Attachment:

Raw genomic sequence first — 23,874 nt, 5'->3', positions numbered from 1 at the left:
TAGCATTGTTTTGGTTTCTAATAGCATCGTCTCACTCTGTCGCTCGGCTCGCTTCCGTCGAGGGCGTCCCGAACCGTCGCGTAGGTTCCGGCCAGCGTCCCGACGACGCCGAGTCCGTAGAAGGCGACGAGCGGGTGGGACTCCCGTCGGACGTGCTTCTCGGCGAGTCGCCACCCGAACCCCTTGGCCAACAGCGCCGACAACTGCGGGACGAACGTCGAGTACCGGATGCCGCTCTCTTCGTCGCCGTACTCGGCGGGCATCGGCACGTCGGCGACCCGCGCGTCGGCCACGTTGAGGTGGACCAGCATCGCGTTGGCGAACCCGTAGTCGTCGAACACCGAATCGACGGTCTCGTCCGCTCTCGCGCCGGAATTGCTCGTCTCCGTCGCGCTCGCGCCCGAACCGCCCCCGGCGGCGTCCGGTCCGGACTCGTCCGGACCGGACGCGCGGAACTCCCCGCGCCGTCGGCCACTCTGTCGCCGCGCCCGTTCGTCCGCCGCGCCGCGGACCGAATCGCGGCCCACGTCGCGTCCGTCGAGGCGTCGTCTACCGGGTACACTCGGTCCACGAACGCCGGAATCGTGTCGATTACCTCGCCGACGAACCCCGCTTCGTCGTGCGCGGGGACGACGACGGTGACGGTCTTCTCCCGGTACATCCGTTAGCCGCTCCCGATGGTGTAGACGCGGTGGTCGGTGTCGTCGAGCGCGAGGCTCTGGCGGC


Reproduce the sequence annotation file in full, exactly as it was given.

Raw genomic sequence first — 23,874 nt, 5'->3', positions numbered from 1 at the left:
TAGCATTGTTTTGGTTTCTAATAGCATCGTCTCACTCTGTCGCTCGGCTCGCTTCCGTCGAGGGCGTCCCGAACCGTCGCGTAGGTTCCGGCCAGCGTCCCGACGACGCCGAGTCCGTAGAAGGCGACGAGCGGGTGGGACTCCCGTCGGACGTGCTTCTCGGCGAGTCGCCACCCGAACCCCTTGGCCAACAGCGCCGACAACTGCGGGACGAACGTCGAGTACCGGATGCCGCTCTCTTCGTCGCCGTACTCGGCGGGCATCGGCACGTCGGCGACCCGCGCGTCGGCCACGTTGAGGTGGACCAGCATCGCGTTGGCGAACCCGTAGTCGTCGAACACCGAATCGACGGTCTCGTCCGCTCTCGCGCCGGAATTGCTCGTCTCCGTCGCGCTCGCGCCCGAACCGCCCCCGGCGGCGTCCGGTCCGGACTCGTCCGGACCGGACGCGCGGAACTCCCCGCGCCGTCGGCCACTCTGTCGCCGCGCCCGTTCGTCCGCCGCGCCGCGGACCGAATCGCGGCCCACGTCGCGTCCGTCGAGGCGTCGTCTACCGGGTACACTCGGTCCACGAACGCCGGAATCGTGTCGATTACCTCGCCGACGAACCCCGCTTCGTCGTGCGCGGGGACGACGACGGTGACGGTCTTCTCCCGGTACATCCGTTAGCCGCTCCCGATGGTGTAGACGCGGTGGTCGGTGTCGTCGAGCGCGAGGCTCTGGCGGC